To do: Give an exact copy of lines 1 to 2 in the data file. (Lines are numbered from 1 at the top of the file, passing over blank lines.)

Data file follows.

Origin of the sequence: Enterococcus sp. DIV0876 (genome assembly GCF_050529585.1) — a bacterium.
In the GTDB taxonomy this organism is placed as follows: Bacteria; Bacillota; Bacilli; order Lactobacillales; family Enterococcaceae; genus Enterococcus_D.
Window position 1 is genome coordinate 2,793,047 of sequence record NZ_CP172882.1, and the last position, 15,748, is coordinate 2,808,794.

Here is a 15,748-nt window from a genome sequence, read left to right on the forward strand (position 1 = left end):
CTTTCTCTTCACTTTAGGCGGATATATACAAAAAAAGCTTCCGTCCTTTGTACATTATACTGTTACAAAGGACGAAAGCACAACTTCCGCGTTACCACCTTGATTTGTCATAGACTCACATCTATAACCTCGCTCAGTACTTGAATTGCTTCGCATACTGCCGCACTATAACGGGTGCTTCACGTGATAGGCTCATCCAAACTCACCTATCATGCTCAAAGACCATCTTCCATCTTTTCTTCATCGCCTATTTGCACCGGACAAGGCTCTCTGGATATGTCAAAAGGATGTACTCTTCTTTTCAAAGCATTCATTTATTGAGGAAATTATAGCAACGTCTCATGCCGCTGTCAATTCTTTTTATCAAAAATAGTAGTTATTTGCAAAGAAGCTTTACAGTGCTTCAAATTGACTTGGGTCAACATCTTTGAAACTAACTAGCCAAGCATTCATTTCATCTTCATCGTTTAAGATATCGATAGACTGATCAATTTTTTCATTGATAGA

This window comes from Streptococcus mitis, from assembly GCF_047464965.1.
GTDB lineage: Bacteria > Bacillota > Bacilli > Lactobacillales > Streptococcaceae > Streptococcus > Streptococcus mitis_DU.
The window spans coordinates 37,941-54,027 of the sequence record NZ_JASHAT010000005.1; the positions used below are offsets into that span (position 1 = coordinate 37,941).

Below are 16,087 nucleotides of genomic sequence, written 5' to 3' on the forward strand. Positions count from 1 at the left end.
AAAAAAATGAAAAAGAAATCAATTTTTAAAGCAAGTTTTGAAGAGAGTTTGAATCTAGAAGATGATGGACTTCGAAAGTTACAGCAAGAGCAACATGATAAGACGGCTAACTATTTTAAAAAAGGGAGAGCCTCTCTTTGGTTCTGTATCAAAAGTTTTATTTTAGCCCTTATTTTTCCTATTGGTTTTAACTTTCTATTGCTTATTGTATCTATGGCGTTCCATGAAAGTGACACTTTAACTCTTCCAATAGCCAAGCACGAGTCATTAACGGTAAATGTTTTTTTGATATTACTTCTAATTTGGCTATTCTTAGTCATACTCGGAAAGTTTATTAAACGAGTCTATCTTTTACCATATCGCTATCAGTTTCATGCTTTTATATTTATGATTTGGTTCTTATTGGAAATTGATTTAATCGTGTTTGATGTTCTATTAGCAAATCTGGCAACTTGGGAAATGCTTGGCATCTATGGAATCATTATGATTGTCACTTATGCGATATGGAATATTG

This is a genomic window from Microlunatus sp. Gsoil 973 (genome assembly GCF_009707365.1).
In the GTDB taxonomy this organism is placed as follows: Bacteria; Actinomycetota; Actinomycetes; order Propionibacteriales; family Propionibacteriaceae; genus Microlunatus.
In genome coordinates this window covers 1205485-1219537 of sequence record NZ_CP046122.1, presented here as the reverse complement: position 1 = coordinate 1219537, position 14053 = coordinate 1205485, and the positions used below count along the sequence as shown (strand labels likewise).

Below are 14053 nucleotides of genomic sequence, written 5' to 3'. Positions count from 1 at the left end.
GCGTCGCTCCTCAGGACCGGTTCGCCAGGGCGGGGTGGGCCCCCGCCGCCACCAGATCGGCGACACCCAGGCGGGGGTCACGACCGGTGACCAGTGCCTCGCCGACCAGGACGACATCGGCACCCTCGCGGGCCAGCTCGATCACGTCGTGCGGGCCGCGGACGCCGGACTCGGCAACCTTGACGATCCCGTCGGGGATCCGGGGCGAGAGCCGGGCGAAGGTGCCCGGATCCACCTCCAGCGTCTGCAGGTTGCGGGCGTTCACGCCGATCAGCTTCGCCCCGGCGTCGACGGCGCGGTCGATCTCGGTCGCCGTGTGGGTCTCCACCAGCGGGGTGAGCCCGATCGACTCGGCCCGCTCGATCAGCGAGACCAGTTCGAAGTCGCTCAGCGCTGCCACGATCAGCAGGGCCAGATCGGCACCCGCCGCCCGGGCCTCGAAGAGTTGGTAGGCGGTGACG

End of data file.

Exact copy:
Origin of the sequence: Enterococcus sp. DIV0876 (genome assembly GCF_050529585.1) — a bacterium.
In the GTDB taxonomy this organism is placed as follows: Bacteria; Bacillota; Bacilli; order Lactobacillales; family Enterococcaceae; genus Enterococcus_D.